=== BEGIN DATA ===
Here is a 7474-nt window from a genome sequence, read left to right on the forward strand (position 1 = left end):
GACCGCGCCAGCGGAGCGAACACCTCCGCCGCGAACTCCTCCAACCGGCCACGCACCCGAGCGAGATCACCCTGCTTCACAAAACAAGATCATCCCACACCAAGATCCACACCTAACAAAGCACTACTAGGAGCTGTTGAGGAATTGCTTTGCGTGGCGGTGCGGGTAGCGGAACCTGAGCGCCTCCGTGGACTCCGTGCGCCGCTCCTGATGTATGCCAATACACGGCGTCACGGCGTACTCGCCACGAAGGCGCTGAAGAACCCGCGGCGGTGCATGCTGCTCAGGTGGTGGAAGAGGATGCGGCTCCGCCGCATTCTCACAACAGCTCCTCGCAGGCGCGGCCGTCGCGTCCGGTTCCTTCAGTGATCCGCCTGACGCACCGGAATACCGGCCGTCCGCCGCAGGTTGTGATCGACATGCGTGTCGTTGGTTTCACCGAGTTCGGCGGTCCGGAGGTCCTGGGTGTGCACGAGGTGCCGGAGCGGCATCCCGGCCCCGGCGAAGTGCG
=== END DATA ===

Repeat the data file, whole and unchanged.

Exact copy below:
Here is a 7474-nt window from a genome sequence, read left to right on the forward strand (position 1 = left end):
GACCGCGCCAGCGGAGCGAACACCTCCGCCGCGAACTCCTCCAACCGGCCACGCACCCGAGCGAGATCACCCTGCTTCACAAAACAAGATCATCCCACACCAAGATCCACACCTAACAAAGCACTACTAGGAGCTGTTGAGGAATTGCTTTGCGTGGCGGTGCGGGTAGCGGAACCTGAGCGCCTCCGTGGACTCCGTGCGCCGCTCCTGATGTATGCCAATACACGGCGTCACGGCGTACTCGCCACGAAGGCGCTGAAGAACCCGCGGCGGTGCATGCTGCTCAGGTGGTGGAAGAGGATGCGGCTCCGCCGCATTCTCACAACAGCTCCTCGCAGGCGCGGCCGTCGCGTCCGGTTCCTTCAGTGATCCGCCTGACGCACCGGAATACCGGCCGTCCGCCGCAGGTTGTGATCGACATGCGTGTCGTTGGTTTCACCGAGTTCGGCGGTCCGGAGGTCCTGGGTGTGCACGAGGTGCCGGAGCGGCATCCCGGCCCCGGCGAAGTGCG